SINGAPORE - All 156 close contacts of a port worker who tested positive for Covid-19 after he was vaccinated have tested negative while in quarantine.
They will be tested again before being discharged from quarantine.
More than 1,500 workers living in the infected worker's dormitory in Brani Terminal Avenue have also been cleared of the virus, Transport Minister Ong Ye Kung said on Wednesday (April 14) when he provided an update on the case three days after it was reported.
The 23-year-old Indian work permit holder received his first dose of the Covid-19 vaccine on Jan 25 and the second one on Feb 17. He tested positive on April 7, was immediately isolated and taken to the National Centre for Infectious Diseases.
The Ministry of Health has said that the vaccine "likely accounts" for his lack of symptoms prior to the test on April 7.
Mr Ong on Wednesday described the case as a reminder that it is possible for vaccinated individuals to be infected.
But he emphasised that vaccines are still very effective in protecting people from the more severe forms of the disease and can "significantly reduce" the likelihood of the infected person passing on the virus to others.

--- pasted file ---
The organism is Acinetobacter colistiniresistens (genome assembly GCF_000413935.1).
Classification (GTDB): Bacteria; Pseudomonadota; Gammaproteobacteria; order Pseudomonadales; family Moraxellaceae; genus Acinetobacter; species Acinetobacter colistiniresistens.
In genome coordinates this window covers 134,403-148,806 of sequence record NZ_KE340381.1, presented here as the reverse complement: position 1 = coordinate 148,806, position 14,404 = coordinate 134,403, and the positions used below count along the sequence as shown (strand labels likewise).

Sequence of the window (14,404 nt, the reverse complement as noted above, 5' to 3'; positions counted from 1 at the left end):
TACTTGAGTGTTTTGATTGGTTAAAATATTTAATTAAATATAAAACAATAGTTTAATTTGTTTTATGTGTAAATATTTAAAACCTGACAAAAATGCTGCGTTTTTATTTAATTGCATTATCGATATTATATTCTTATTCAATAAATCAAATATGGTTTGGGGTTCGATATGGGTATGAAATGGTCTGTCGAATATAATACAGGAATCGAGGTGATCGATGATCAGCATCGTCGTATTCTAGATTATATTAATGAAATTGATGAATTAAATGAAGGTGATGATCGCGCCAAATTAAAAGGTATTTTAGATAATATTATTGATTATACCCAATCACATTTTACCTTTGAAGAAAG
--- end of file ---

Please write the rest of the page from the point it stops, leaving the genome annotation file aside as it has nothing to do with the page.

"The case is just one data point, but it reinforced our understanding of the virus and vaccinations," he said.
"We continue to strongly encourage everyone to take the vaccine when it is your turn, to protect yourself and others."
The patient is a lashing specialist employed by Seafront Support Company, which provides supply and lashing and unlashing services at Brani Terminal.
His job is to go onboard ships to secure and unsecure containers before port cranes move them. Mr Ong noted that he and other lashing specialists like him are not allowed to interact with the ship crew.
His case continues to be studied by the health authorities.
The Straits Times spoke to doctors who said the port worker's case was not an incidence of the vaccine failing. Those who are vaccinated would have developed immune memory against the Sars-CoV-2 virus such that upon natural infection, the rapid immune response would prevent these individuals from becoming ill.
The instances of an asymptomatically infected patient passing on the disease is also relatively uncommon as they will not sneeze or cough to expel the virus.
As at Wednesday noon, Singapore has recorded 60,719 Covid-19 cases. There were 27 new patients on Wednesday, comprising one community and 26 imported cases.